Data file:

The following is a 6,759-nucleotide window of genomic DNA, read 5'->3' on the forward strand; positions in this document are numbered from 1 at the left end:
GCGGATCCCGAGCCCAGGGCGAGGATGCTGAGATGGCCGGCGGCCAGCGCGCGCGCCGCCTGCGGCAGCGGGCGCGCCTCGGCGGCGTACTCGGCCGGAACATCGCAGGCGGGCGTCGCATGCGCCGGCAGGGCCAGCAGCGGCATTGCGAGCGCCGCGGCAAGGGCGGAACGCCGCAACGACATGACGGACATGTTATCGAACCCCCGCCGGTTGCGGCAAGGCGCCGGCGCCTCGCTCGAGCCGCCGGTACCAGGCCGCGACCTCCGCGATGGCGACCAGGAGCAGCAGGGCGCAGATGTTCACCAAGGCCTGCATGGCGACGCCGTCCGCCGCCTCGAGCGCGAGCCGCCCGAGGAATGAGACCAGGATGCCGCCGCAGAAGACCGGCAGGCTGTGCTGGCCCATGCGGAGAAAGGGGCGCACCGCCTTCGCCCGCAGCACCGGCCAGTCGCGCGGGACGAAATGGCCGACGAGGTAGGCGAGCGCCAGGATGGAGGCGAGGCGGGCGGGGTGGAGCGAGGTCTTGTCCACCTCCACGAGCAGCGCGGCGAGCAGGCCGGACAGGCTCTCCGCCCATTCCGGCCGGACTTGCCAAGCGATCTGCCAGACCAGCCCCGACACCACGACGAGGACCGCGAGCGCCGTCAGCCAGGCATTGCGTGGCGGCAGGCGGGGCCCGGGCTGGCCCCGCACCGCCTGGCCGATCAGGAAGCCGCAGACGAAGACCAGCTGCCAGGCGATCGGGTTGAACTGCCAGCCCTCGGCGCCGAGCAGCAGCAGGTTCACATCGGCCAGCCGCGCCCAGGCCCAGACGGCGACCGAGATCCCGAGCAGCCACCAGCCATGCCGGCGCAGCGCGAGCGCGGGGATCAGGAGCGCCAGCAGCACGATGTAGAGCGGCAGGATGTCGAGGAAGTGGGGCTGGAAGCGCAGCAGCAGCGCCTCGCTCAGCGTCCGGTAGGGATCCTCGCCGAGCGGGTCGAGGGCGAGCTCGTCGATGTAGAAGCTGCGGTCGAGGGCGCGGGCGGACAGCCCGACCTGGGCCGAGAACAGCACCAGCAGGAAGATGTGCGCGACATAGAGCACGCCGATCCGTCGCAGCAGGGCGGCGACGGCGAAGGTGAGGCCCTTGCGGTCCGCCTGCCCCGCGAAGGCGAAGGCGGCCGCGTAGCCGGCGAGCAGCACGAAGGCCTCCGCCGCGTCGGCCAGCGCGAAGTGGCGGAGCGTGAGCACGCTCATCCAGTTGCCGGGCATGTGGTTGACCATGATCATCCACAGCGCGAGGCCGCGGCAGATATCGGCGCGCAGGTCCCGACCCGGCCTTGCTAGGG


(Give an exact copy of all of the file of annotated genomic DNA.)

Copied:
The following is a 6,759-nucleotide window of genomic DNA, read 5'->3' on the forward strand; positions in this document are numbered from 1 at the left end:
GCGGATCCCGAGCCCAGGGCGAGGATGCTGAGATGGCCGGCGGCCAGCGCGCGCGCCGCCTGCGGCAGCGGGCGCGCCTCGGCGGCGTACTCGGCCGGAACATCGCAGGCGGGCGTCGCATGCGCCGGCAGGGCCAGCAGCGGCATTGCGAGCGCCGCGGCAAGGGCGGAACGCCGCAACGACATGACGGACATGTTATCGAACCCCCGCCGGTTGCGGCAAGGCGCCGGCGCCTCGCTCGAGCCGCCGGTACCAGGCCGCGACCTCCGCGATGGCGACCAGGAGCAGCAGGGCGCAGATGTTCACCAAGGCCTGCATGGCGACGCCGTCCGCCGCCTCGAGCGCGAGCCGCCCGAGGAATGAGACCAGGATGCCGCCGCAGAAGACCGGCAGGCTGTGCTGGCCCATGCGGAGAAAGGGGCGCACCGCCTTCGCCCGCAGCACCGGCCAGTCGCGCGGGACGAAATGGCCGACGAGGTAGGCGAGCGCCAGGATGGAGGCGAGGCGGGCGGGGTGGAGCGAGGTCTTGTCCACCTCCACGAGCAGCGCGGCGAGCAGGCCGGACAGGCTCTCCGCCCATTCCGGCCGGACTTGCCAAGCGATCTGCCAGACCAGCCCCGACACCACGACGAGGACCGCGAGCGCCGTCAGCCAGGCATTGCGTGGCGGCAGGCGGGGCCCGGGCTGGCCCCGCACCGCCTGGCCGATCAGGAAGCCGCAGACGAAGACCAGCTGCCAGGCGATCGGGTTGAACTGCCAGCCCTCGGCGCCGAGCAGCAGCAGGTTCACATCGGCCAGCCGCGCCCAGGCCCAGACGGCGACCGAGATCCCGAGCAGCCACCAGCCATGCCGGCGCAGCGCGAGCGCGGGGATCAGGAGCGCCAGCAGCACGATGTAGAGCGGCAGGATGTCGAGGAAGTGGGGCTGGAAGCGCAGCAGCAGCGCCTCGCTCAGCGTCCGGTAGGGATCCTCGCCGAGCGGGTCGAGGGCGAGCTCGTCGATGTAGAAGCTGCGGTCGAGGGCGCGGGCGGACAGCCCGACCTGGGCCGAGAACAGCACCAGCAGGAAGATGTGCGCGACATAGAGCACGCCGATCCGTCGCAGCAGGGCGGCGACGGCGAAGGTGAGGCCCTTGCGGTCCGCCTGCCCCGCGAAGGCGAAGGCGGCCGCGTAGCCGGCGAGCAGCACGAAGGCCTCCGCCGCGTCGGCCAGCGCGAAGTGGCGGAGCGTGAGCACGCTCATCCAGTTGCCGGGCATGTGGTTGACCATGATCATCCACAGCGCGAGGCCGCGGCAGATATCGGCGCGCAGGTCCCGACCCGGCCTTGCTAGGG